Diaries And Letters 1939-45 by Harold Nicolson

Diaries And Letters 1939-45 by Harold Nicolson hits the £1 shelf in my shop.

Collins, 1967, Hardback in dust wrapper.

Illustrated by way of: Black & White Photographs; Portrait to the frontispiece;

From the cover: A good test for a diary, wrote Cyril Connolly of the first volume of Harold Nicolsons Diaries and Letters, is whether one wishes more of it. In this case one is hardly able to put it down for meals, and closes it with the sensation that a shabby trick has been played on the readers. Come on wheres the rest? Hand it over. Well, here is the second volume, covering the years 1939-1945, and no one who enjoyed the first will be disappointed by its successor. Volume I had an unhappy story to tell of how Britain drifted into the carnage of the Second World War. This volume describes how she redeemed herself by her exertions and saved Europe and the world by her example.

From the first page to the last Britain was at war; from the first to the last but one Harold Nicolson was a Member of Parliament. From 1940 to 1941 he was Parliamentary Secretary to the Ministry of Information and subsequently a Governor of the B. B. C. ; from the moment of Frances fall he kept in closest touch with the Free French in London, He was throughout in the perfect position to observe and describe, knowing the chief actors Churchill, de Gaulle, Eden and many others experiencing with acute anxiety and mounting excitement our fluctuating fortunes, the father of two sons in the Army, the husband of Vita Sackville-West who was living at Sissinghurst in Kent over which the Battle of Britain was fought. Meanwhile Harold Nicolson himself occupied during the week a flat in London and survived the nightly assault of the German bombers.

To those who remember them, this volume will evoke the memory and the atmosphere of those six years when hope was succeeded by disappointment and disappointment by renewed expectation. To those who do not, this is probably the best description of how rational intellectuals like Harold Nicolson came to share a mood of unreasoning faith arid simple patriotism with the rest of the country. On 12th June, 1940, he wrote to Vita Sackville-West, I am embattled. I did not know that I possessed such combative instincts. Why is it that I should feel so gay? And again in July of that year, I have always loved England, But now I am in love with England. What a people! What a chance! The chance that by out stubbornness we shall give victory to the world.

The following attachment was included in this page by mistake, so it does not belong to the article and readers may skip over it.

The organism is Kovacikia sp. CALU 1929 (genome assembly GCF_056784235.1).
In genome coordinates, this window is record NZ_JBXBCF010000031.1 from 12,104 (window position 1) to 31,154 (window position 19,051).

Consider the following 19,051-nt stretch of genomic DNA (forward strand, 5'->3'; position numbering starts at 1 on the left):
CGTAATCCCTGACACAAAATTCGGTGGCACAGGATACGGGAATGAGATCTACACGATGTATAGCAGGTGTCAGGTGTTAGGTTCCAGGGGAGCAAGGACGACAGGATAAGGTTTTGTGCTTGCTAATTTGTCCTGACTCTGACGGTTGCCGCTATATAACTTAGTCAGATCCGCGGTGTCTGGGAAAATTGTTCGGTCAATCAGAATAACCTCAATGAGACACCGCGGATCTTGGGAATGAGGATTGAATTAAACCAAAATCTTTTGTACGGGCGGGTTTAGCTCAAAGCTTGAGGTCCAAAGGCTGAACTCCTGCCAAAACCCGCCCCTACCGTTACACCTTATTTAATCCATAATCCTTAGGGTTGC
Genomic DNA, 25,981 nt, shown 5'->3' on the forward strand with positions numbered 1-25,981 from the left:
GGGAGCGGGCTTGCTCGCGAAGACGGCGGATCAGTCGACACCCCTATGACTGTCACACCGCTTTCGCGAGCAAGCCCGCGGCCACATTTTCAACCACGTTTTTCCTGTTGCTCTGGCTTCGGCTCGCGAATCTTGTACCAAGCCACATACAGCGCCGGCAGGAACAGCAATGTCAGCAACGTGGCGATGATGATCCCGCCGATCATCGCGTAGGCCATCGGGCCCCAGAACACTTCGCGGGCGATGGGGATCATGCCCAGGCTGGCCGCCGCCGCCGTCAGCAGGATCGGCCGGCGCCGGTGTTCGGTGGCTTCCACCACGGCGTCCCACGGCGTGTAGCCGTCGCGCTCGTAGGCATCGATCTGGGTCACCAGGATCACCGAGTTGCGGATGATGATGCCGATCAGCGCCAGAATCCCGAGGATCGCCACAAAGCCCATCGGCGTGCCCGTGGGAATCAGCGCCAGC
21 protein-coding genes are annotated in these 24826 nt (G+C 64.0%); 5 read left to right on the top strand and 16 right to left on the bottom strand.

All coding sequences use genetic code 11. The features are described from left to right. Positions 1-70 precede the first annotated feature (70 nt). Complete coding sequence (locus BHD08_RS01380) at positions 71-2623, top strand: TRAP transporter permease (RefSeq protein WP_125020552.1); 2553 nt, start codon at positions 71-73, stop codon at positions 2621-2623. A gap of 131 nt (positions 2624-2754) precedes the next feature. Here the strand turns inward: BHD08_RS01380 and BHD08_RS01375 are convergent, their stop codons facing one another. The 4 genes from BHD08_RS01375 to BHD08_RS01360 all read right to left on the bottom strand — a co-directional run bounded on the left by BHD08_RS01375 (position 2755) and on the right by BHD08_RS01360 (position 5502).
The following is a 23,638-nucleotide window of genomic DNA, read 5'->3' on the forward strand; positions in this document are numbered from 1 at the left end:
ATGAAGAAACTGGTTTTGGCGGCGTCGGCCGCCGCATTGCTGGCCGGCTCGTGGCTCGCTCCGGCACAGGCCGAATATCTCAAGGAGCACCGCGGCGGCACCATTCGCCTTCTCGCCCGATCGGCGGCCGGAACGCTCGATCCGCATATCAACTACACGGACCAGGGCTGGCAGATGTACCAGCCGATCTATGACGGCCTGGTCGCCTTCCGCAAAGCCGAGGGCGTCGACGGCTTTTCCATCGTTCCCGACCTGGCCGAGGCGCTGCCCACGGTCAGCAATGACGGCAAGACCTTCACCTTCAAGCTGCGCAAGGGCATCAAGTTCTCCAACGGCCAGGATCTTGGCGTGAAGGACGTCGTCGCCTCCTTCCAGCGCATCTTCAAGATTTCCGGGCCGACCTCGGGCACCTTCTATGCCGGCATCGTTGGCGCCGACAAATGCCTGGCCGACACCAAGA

But if this is the theme of this volume it is interpreted by a man who prizes above all things the values of private life. Accounts of conversations with his friends and colleagues form the major part of the diary. He describes what he heard, hoped, felt; the look, the feel, the sound and smell of London under fire; the precise circumstances in which he came to hear the most dramatic news; the gestures with which Churchill, the real hero of this hook, accompanied his greatest

As in Volume I there runs through the whole diary his profound relationship with Vita Sackville-West. I pray for you six times a day, she wrote to him; nor is there any doubt of their joint determination to swallow the lethal pill which he obtained as a precaution against either of diem falling into German hands.

Very Good in Very Good Dust Wrapper. Gently faded at the spine of the dust wrapper. Leans very slightly. Text complete, clean and tight.

Yellow boards with Black Title Plate with Gilt titling to the Spine.
511 pages. Index. 9¼” x 6″.

This book will be listed, sooner or later, for £6.50 on my delightful website… but get 50% off buying from my blog… below…

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